Home / Mint-lounge / Features /  The last waltz to the 1960s

On the evening of 3 June, performing at the Greek Theatre in Berkeley, California, Paul Simon paused mid-song to announce that Muhammad Ali had died. He then continued to sing the final verse of The Boxer.

Although not the original inspiration for the 1969 song, that night Ali was the heir-apparent to the lyrics that paid tribute. In 1960, the boxer, then known as Cassius Clay, had won the light heavyweight gold medal for the US at the Summer Olympics. A few years later, he had cemented his infallibility by claiming the heavyweight champion title from Sonny Liston. Through this period, the civil rights movement was gaining momentum, and Ali’s victories kept pace with the triumphs for the emancipation of his community. He gained messianic status through his allegiance to Elijah Muhammad’s Nation of Islam and the rejection of his military obligation to fight in the Vietnam War. The 1960s moulded the mythic saga of Ali, and one might say Ali realized the chimera of the counterculture while it lasted.

The Altamont Speedway festival, the Manson murders, the assassination of Robert F. Kennedy, and the election of Richard Nixon are considered tragic markers of the end of the 1960s, but Ali’s defeat by Joe Frazier in 1971 served a final blow to that decade of idealism. In his essay, “The World Of Wrestling", Roland Barthes conjectures that in the US, “wrestling represents a sort of mythological fight between Good and Evil (of a quasi-political nature, the ‘bad’ wrestler always being supposed to be a Red [Communist])". In The Fight of the Century (what Frazier and Ali’s fight was termed), there was an inversion of politics, of the values signifying the good and the bad.

When I heard of Ali’s death, my mind’s eye instantly sought the iconic black and white photograph of Ali snarling at a fallen Liston: the indomitable Ali of the 1960s’.

For the most part, any remembrance of the 1960s counterculture languishes in the remote alleyways of the popular imagination, and when its phantasmagoric perspective is accessed in art, it’s often in the service of irony. But this year is shaping up to be something of a nostalgia run of that epoch.

The rumours of the grand confluence of legendary rock ‘n’ roll artistes—The Rolling Stones, Bob Dylan, Paul McCartney, Neil Young, Roger Waters and The Who—that came into their own during the 1960s have finally been confirmed. The Desert Trip, which is to be held in October, should play a fine follow-up to The Grateful Dead’s massive reunion concert, Fare Thee Well, last year. Simon, Dylan, Eric Clapton and Mudcrutch (Tom Petty’s first band) recently came out with new albums, and Young’s next is scheduled for a summer release.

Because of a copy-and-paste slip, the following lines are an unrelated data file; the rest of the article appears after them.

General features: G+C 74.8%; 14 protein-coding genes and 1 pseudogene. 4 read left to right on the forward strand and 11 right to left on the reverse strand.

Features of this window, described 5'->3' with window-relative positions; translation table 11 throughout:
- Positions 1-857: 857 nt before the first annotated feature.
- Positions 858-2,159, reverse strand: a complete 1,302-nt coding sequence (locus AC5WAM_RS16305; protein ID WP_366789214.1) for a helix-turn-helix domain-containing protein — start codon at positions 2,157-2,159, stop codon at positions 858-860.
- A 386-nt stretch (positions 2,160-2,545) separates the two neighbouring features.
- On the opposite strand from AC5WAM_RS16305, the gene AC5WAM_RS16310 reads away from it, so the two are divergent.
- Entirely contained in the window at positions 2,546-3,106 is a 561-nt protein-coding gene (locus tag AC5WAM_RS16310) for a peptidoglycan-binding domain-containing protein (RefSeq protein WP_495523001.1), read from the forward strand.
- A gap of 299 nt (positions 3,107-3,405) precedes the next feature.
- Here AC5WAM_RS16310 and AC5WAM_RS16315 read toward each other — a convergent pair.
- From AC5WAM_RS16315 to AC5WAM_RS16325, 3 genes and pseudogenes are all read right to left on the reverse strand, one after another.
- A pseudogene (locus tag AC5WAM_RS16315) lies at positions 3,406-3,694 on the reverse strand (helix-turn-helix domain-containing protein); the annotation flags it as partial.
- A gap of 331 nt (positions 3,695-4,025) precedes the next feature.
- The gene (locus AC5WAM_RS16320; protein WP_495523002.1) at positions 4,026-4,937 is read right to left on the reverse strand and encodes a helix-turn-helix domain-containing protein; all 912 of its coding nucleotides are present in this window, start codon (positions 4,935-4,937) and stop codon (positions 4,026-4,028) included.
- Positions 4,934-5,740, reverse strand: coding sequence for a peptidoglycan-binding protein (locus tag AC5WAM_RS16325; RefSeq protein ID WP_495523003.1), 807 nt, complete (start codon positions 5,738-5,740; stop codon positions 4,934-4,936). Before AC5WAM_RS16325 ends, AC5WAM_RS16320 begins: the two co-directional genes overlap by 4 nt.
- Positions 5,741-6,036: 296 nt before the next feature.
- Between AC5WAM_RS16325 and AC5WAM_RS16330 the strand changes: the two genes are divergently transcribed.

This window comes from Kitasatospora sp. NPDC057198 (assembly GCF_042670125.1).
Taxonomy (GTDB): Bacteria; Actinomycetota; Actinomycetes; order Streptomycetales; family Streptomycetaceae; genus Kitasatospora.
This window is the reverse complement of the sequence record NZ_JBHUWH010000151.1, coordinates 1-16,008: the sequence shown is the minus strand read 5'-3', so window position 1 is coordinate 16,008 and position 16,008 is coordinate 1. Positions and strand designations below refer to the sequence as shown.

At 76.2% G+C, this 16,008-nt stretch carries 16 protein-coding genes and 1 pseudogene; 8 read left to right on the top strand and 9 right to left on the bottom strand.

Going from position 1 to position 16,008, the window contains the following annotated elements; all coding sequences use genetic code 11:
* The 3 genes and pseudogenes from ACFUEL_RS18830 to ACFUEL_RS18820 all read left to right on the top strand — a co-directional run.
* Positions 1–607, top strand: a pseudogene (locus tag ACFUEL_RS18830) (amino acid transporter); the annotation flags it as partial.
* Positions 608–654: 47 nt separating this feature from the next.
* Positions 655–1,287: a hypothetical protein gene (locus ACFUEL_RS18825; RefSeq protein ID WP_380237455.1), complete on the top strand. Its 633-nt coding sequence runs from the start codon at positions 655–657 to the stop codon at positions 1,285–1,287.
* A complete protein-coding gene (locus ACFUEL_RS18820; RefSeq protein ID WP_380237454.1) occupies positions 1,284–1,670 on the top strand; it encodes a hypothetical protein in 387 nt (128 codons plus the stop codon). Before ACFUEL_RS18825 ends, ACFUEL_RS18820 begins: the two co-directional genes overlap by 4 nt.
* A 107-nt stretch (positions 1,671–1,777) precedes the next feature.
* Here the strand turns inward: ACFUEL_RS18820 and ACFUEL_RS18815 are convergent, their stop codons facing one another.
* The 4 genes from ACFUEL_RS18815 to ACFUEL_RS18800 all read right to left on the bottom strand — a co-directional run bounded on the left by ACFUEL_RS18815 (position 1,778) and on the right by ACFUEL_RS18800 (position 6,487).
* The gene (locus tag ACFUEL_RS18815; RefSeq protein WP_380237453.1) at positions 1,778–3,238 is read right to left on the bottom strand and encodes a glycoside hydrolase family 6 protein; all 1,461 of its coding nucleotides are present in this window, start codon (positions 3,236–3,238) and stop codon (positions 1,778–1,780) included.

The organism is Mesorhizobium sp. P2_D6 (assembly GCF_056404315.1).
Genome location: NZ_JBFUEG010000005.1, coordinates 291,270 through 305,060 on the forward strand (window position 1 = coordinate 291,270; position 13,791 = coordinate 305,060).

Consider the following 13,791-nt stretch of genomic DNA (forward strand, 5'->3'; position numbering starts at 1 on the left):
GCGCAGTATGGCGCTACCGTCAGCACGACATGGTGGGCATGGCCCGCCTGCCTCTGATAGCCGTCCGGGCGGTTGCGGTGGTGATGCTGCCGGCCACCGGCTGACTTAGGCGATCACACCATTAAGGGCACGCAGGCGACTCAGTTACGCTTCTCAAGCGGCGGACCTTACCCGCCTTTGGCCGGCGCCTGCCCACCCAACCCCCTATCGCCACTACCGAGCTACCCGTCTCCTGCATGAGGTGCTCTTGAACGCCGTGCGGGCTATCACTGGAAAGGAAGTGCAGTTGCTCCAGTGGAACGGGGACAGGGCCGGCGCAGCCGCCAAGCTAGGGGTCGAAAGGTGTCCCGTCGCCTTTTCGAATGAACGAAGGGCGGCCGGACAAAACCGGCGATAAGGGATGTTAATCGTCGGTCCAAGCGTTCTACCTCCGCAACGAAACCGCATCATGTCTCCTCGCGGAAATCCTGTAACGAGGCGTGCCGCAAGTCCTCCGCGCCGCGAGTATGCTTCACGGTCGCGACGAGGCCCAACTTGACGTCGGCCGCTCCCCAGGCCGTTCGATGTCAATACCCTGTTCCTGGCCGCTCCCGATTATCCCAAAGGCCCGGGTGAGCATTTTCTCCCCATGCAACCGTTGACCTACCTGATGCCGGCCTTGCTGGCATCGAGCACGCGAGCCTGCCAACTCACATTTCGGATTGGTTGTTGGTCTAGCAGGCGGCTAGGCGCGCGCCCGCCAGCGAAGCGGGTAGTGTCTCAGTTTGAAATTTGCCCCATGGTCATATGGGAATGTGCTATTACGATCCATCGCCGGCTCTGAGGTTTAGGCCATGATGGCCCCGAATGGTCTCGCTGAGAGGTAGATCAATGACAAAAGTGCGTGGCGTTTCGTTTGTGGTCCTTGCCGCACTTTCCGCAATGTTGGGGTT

Emma Cline’s debut novel, The Girls: A Novel (14 June), which is fiction inspired by the Manson cult, is also an interesting addition to the literary interpretation of the time. In an otherwise favourable review of the book, The New Yorker’s James Wood is critical of the failure to vitalize the anachronistic: “It is a style supremely adept at plunging us into the helter-skelter world of 1969, but less so at justifying our belated presence, as contemporary readers, in that world." In recent times the invocation of the 1960s in art was best justified by the irreverent narratives of Paul Thomas Anderson’s 2014 film adaptation of Thomas Pynchon’s Inherent Vice (2009) and the Coen Brothers’ Inside Llewyn Davis (2013).

Simon’s latest, Stranger To Stranger (3 June), oxygenates the old. One of the notable tracks on the record is about 1950s’ baseball legend Cool Papa Bell (James Thomas). Thomas played for the Negro league, and was known for being the fastest runner in the sport. With Cool Papa Bell, Simon sings of Thomas’ unquestioning resignation to his fate—his career was over by the time the Major league was integrated. Notwithstanding all the scintillating and eclectic diversions—a nod to the 30th anniversary of Graceland (1986)—the record is of a piece with the melancholic reverie of vintage Simon. The music is most effective and honest when it conjures yearning. The live version of Duncan (1971) is in good company on the record, which also features the theme song to Louis C.K.’s brilliant Horace And Pete (a whisky-soaked preserve of nostalgia). Wristband is Simon’s assertive political stride on the album. The song is an ode to the America that made Bernie Sanders, a candidate for the Democratic presidential nomination, a legitimate force and a lament for a country where the middle class is in decline and income inequality on the rise.

In his phenomenal exposition on the rise of Donald Trump in the New York magazine, writer Andrew Sullivan draws on the wisdom of Eric Hoffer’s The True Believer (1951), to apply the seismology of revolutionary change to our times. “Mass movements, he notes (as did (Alexis de) Tocqueville centuries before him), rarely arise when oppression or misery is at its worst (say, 2009); they tend to appear when the worst is behind us but the future seems not so much better (say, 2016)."

Hoffer’s analysis could also be useful in understanding the stirrings of counterculture in middle-class America of the 1950s, emerging from the Great Depression and the Dust Bowl. When the essence of Woody Guthrie was revivified by Dylan. “Woody’s got a fierce poetic soul—the poet of hard crust sod and gumbo mud," Dylan wrote of Guthrie in his Chronicles: Volume One.